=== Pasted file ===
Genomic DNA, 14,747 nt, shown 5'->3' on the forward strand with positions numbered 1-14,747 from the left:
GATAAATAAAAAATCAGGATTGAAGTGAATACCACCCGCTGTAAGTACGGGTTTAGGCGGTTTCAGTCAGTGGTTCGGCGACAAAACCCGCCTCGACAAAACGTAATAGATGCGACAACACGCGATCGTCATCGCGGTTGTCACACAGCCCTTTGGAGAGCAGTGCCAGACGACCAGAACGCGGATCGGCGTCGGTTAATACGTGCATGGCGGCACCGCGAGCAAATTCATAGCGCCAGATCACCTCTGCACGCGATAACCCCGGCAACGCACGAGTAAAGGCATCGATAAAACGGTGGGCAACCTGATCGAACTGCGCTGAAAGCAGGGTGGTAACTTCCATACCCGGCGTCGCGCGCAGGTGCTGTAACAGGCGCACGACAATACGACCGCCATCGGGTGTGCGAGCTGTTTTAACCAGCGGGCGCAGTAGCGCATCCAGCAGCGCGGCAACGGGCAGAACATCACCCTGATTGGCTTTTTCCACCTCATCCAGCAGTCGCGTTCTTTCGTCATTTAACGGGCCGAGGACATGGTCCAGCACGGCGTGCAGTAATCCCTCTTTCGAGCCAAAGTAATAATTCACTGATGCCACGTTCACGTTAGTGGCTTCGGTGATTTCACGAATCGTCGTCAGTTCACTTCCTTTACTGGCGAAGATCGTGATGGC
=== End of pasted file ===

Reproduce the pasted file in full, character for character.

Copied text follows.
Genomic DNA, 14,747 nt, shown 5'->3' on the forward strand with positions numbered 1-14,747 from the left:
GATAAATAAAAAATCAGGATTGAAGTGAATACCACCCGCTGTAAGTACGGGTTTAGGCGGTTTCAGTCAGTGGTTCGGCGACAAAACCCGCCTCGACAAAACGTAATAGATGCGACAACACGCGATCGTCATCGCGGTTGTCACACAGCCCTTTGGAGAGCAGTGCCAGACGACCAGAACGCGGATCGGCGTCGGTTAATACGTGCATGGCGGCACCGCGAGCAAATTCATAGCGCCAGATCACCTCTGCACGCGATAACCCCGGCAACGCACGAGTAAAGGCATCGATAAAACGGTGGGCAACCTGATCGAACTGCGCTGAAAGCAGGGTGGTAACTTCCATACCCGGCGTCGCGCGCAGGTGCTGTAACAGGCGCACGACAATACGACCGCCATCGGGTGTGCGAGCTGTTTTAACCAGCGGGCGCAGTAGCGCATCCAGCAGCGCGGCAACGGGCAGAACATCACCCTGATTGGCTTTTTCCACCTCATCCAGCAGTCGCGTTCTTTCGTCATTTAACGGGCCGAGGACATGGTCCAGCACGGCGTGCAGTAATCCCTCTTTCGAGCCAAAGTAATAATTCACTGATGCCACGTTCACGTTAGTGGCTTCGGTGATTTCACGAATCGTCGTCAGTTCACTTCCTTTACTGGCGAAGATCGTGATGGC